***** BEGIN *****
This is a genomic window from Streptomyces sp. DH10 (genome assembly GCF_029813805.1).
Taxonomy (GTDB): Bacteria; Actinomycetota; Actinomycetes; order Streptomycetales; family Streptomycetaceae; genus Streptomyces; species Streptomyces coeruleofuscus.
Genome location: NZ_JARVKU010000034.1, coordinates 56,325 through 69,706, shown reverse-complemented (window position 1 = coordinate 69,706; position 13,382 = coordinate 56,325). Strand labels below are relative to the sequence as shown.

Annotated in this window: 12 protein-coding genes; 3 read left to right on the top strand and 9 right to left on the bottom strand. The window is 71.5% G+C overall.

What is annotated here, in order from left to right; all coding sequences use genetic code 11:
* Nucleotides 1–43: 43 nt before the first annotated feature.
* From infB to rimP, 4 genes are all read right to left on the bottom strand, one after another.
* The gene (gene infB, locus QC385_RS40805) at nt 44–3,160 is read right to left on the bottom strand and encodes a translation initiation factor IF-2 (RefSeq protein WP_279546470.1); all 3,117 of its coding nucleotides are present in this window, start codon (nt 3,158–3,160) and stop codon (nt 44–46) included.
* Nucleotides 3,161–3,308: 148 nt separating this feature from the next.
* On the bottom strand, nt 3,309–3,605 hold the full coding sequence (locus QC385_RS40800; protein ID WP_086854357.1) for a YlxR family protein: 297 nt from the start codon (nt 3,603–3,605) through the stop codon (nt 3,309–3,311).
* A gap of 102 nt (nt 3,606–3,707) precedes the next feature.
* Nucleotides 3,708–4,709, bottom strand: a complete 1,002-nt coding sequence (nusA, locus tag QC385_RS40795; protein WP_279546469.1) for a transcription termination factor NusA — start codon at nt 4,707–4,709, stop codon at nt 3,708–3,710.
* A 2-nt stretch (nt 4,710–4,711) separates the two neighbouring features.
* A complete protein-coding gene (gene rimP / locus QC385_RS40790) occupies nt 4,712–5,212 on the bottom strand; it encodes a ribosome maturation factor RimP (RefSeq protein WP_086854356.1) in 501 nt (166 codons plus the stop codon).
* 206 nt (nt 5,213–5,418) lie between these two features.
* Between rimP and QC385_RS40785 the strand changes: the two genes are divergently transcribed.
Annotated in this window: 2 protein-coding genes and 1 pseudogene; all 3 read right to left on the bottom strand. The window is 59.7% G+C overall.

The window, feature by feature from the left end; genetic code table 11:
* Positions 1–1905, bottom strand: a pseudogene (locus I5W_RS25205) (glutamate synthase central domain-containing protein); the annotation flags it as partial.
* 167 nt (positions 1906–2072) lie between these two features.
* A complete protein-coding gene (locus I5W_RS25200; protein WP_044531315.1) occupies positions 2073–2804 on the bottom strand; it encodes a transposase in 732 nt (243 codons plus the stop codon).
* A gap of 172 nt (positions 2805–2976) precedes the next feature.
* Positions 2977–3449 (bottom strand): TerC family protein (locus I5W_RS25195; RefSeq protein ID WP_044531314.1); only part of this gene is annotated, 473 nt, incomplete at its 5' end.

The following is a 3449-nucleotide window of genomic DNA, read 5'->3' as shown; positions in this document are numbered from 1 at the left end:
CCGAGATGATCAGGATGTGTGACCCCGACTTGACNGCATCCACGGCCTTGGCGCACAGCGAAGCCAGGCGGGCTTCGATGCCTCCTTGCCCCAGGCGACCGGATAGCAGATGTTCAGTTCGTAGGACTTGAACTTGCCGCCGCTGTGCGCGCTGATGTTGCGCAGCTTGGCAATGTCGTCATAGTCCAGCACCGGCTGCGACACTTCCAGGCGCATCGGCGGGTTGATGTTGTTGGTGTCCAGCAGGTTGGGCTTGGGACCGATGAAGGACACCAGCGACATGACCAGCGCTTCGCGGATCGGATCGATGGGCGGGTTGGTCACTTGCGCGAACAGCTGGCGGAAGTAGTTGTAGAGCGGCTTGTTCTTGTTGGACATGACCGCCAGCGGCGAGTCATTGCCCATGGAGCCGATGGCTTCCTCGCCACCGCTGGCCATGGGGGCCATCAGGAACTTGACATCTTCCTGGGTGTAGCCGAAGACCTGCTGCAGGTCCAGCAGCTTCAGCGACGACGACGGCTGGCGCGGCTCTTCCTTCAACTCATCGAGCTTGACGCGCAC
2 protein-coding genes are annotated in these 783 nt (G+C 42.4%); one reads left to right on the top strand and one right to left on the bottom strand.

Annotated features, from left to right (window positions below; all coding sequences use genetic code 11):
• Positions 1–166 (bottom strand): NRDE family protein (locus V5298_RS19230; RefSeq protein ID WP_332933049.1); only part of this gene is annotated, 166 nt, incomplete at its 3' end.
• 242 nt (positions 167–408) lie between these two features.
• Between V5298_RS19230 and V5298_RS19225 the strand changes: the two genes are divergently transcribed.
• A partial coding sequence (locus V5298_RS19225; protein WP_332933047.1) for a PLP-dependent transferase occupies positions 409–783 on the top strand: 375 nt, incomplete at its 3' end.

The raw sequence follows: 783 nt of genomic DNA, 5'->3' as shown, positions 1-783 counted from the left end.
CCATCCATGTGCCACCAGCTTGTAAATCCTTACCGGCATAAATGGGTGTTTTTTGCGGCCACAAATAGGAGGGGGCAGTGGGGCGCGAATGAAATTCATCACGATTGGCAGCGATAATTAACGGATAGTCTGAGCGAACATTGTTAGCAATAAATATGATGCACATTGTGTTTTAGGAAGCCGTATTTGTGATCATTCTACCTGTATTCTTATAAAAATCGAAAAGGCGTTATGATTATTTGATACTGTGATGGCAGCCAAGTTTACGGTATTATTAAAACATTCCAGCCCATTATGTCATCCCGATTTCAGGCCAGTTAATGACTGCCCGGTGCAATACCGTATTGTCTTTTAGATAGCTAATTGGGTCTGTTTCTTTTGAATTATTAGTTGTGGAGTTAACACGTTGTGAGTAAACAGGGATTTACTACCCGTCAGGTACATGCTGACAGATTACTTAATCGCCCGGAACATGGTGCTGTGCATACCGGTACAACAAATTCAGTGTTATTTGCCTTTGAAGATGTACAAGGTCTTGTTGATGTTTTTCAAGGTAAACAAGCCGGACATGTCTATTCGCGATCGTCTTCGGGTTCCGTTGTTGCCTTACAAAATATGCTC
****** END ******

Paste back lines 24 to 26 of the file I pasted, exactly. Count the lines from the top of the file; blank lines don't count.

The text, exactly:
The following is a 3449-nucleotide window of genomic DNA, read 5'->3' as shown; positions in this document are numbered from 1 at the left end:
CCGAGATGATCAGGATGTGTGACCCCGACTTGACNGCATCCACGGCCTTGGCGCACAGCGAAGCCAGGCGGGCTTCGATGCCTCCTTGCCCCAGGCGACCGGATAGCAGATGTTCAGTTCGTAGGACTTGAACTTGCCGCCGCTGTGCGCGCTGATGTTGCGCAGCTTGGCAATGTCGTCATAGTCCAGCACCGGCTGCGACACTTCCAGGCGCATCGGCGGGTTGATGTTGTTGGTGTCCAGCAGGTTGGGCTTGGGACCGATGAAGGACACCAGCGACATGACCAGCGCTTCGCGGATCGGATCGATGGGCGGGTTGGTCACTTGCGCGAACAGCTGGCGGAAGTAGTTGTAGAGCGGCTTGTTCTTGTTGGACATGACCGCCAGCGGCGAGTCATTGCCCATGGAGCCGATGGCTTCCTCGCCACCGCTGGCCATGGGGGCCATCAGGAACTTGACATCTTCCTGGGTGTAGCCGAAGACCTGCTGCAGGTCCAGCAGCTTCAGCGACGACGACGGCTGGCGCGGCTCTTCCTTCAACTCATCGAGCTTGACGCGCAC
2 protein-coding genes are annotated in these 783 nt (G+C 42.4%); one reads left to right on the top strand and one right to left on the bottom strand.